Though their glands are unquestionably supercharged, many teens are reluctant, frightened, or even repulsed by sex. But too often they are coerced by conformism and pop culture into experimenting before they are ready. (The only other convincing portrayal of this painful rite of passage I've seen came during the too-short run of the magnificent TV series My So-Called Life.) Buffy dramatizes the case for waiting in the only terms the adolescent mind can grasp: If it doesn't feel good, don't do it. Sunnydale is packed with largely male bloodsuckers who will do almost anything to get into a girl's veins; a moment's weakness or inattention will leave her dead--a physical death that is a powerful metaphor for the inner necrosis of unfeeling promiscuity. (Female bloodsuckers also lurk in Sunnydale's shadows, though we see less of the havoc they wreak.)


But Buffy's triumph during its early seasons is its problem today. "Where do we go from here?" sang the cast at the end of a special musical episode this fall. Adolescents grow up: Those awkward bundles of promise slowly congeal into more defined, and sometimes duller, adults. That's happening to the Scoobys now. Two years ago, they graduated from Sunnydale High after a moving ceremony at which Mayor Wilkins ate Principal Snyder. Now the gang are young adults. Willow Rosenberg, valedictorian and computer geek (played by the unlikely sex star Allyson "Band Camp" Hannigan) has become a powerful witch; her troubled romance with the vulnerable Tara (Amber Benson) is the most complex lesbian relationship a TV series has ever attempted. Class clown Xander Harris (Nicholas Brendon) is uneasily facing marriage to the terrifyingly monogamous former revenge demon Anya (Emma Caulfield). Their concerns are now less I Was a Teenage Werewolf than I Dream of Jeannie. The danger is that the show--like Fox's once electrifying X-Files--will drift into ignominious self-parody.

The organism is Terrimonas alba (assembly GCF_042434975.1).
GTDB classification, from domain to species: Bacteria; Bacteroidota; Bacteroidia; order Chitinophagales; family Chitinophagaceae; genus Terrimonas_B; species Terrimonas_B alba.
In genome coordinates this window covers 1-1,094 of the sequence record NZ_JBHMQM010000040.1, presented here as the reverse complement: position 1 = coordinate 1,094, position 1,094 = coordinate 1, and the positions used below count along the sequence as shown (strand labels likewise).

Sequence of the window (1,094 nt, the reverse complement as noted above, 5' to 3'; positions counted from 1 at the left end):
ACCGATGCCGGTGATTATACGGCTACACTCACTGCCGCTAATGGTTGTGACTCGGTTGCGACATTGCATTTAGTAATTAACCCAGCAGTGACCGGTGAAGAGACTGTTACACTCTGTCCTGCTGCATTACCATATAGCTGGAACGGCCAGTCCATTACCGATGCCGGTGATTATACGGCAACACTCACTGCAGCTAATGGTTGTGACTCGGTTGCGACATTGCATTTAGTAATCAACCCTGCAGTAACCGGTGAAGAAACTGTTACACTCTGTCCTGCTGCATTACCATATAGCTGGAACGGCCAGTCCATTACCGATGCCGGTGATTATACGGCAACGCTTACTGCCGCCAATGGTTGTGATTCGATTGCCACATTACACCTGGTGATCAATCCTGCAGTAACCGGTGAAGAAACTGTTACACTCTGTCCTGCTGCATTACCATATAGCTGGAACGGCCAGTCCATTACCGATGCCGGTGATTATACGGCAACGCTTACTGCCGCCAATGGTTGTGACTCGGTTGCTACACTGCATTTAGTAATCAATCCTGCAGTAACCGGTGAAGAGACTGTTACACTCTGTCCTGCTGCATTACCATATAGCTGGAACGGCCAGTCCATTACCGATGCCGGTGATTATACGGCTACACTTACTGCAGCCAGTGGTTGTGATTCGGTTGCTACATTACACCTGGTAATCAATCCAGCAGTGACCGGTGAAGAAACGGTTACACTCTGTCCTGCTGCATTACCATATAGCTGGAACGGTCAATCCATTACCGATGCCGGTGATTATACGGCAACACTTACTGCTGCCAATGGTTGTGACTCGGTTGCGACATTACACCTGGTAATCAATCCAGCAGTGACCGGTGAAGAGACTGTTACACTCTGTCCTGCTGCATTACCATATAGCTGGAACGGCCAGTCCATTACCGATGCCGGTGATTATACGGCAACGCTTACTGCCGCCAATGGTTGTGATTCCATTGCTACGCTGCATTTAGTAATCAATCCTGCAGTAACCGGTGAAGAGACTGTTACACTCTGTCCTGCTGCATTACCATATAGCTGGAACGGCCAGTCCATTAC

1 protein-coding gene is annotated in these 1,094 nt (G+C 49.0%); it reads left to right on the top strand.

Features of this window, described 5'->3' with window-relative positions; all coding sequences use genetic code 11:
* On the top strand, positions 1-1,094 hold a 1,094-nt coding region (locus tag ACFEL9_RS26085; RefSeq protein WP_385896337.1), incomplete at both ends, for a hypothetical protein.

But where there's undeath, there's hope. Last season, a league of monks from another dimension created a "sister" for Buffy. (Has any older sibling ever not suspected that a younger one is a supernatural interloper?) The new character, Dawn--played by the winsome Michelle Trachtenberg--is now a freshman at Sunnydale High, dealing hesitantly with peer pressure, shoplifting, gym class, and really cute vampires. If Joss Whedon can surround this new potential slayer with a suitable crowd of Scoobinis, there's hope for the series.


For each of us, adolescence mercifully ends; the drama itself rolls on, with new tearstained, pimply faces in the archetypal roles. Growing up entails loss as well as gain; it will be sad if the passing years rob us of Buffy's brilliant satire.